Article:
How long does a buzz last?

Published on April 15, 2021 by David Wylie

Say you smoked a joint a few hours ago. You’re feeling a little tired and your eyes are a tad red.

Are you OK to drive?

That depends on who you are – and who you ask.

Research from the University of Sydney found a window of impairment from cannabis that’s anywhere from three to 10 hours.

“Our analysis indicates that impairment may last up to 10 hours if high doses of THC are consumed orally,” says lead author Dr. Danielle McCartney from the Lambert Initiative for Cannabinoid Therapeutics.

“A more typical duration of impairment, however, is four hours, when lower doses of THC are consumed via smoking or vaporisation and simpler tasks are undertaken. This impairment may extend up to six or seven hours if higher doses of THC are inhaled and complex tasks, such as driving, are assessed.”

A moderate dose in the study was considered 10 mg of THC, which is the limit on a single legal package of edibles.

The study also found that impairment is much more predictable in occasional cannabis users than regular cannabis users. Heavy users showed significant tolerance to the effects of cannabis on driving and cognitive function.

The question of how long someone is impaired is an especially important one in the context of impaired driving.

Another key question is how long THC stays in the body.

“THC can be detected in the body weeks after cannabis consumption while it is clear that impairment lasts for a much shorter period of time. Our legal frameworks probably need to catch up with that and, as with alcohol, focus on the interval when users are more of a risk to themselves and others. Prosecution solely on the basis of the presence of THC in blood or saliva is manifestly unjust,” says Academic Director of the Lambert Initiative, Prof. Iain McGregor.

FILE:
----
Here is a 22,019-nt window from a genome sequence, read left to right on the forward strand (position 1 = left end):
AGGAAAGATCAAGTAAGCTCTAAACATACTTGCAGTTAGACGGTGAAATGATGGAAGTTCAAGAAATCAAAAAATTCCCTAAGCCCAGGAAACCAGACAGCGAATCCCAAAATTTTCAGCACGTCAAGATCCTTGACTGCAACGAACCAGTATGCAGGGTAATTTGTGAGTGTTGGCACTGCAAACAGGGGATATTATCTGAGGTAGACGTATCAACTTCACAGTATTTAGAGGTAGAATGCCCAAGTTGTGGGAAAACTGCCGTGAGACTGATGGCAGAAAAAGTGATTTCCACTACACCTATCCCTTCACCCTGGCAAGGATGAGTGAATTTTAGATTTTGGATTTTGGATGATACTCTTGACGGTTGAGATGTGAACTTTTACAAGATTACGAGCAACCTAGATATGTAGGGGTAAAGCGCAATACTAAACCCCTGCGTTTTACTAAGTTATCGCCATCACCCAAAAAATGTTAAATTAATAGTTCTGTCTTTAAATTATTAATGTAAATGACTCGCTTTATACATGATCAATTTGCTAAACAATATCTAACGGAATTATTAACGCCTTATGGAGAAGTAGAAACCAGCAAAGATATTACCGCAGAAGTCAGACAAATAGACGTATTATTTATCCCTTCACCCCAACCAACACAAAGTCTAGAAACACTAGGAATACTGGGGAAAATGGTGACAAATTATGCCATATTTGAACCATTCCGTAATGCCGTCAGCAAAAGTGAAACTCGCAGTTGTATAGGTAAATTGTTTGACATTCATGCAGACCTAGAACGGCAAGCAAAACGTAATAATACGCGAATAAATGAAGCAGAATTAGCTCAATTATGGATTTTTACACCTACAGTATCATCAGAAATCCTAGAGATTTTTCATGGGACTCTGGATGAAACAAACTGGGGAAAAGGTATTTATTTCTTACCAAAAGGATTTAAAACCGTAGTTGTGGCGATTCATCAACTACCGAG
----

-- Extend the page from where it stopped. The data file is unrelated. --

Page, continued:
“Laws should be about safety on the roads, not arbitrary punishment. Given that cannabis is legal in an increasing number of jurisdictions, we need an evidence-based approach to drug-driving laws.”

However, Canadian politicians and police continue to legislate and practice what McGregor calls “manifestly unjust” methods.

RCMP say officers are trained to detect if you are driving under the influence of a drug and enforce drug-impaired driving laws using standard field sobriety testing (the one-leg stand, horizontal gaze nystagmus and walk-and-turn), as well as using police drug recognition experts.

There are 1,000 certified drug recognition experts across Canada as of February, and counting.

“In addition to these tests, the new legislation (Bill C-46) permits law enforcement to use approved drug screening devices to detect the recent presence of several drugs, including any or all of THC from cannabis, cocaine and methamphetamine,” say police.

During a roadside stop, RCMP can demand an oral fluid sample if they suspect someone is driving under the influence of a drug.

In fact, Bill C-46 encourages police to take a blood sample as close to driving as possible.

“Obtaining a blood sample in a timely manner is therefore critical to proving these offences, since levels of a drug in the bloodstream can decline rapidly after consumption, particularly for smoked cannabis,” says the bill.

That approach goes against an analysis published in the April edition of the Canadian Medical Association Journal, which argues roadside tests and so-called drug experts are not proven.

“The validity of both Standardized Field Sobriety Tests and the drug recognition expert program for cannabis impairment remains uncertain, and other methods to either complement or replace these approaches should be investigated,” it says.

With legal cannabis use increasing around the world, impaired driving laws need to catch up with the science.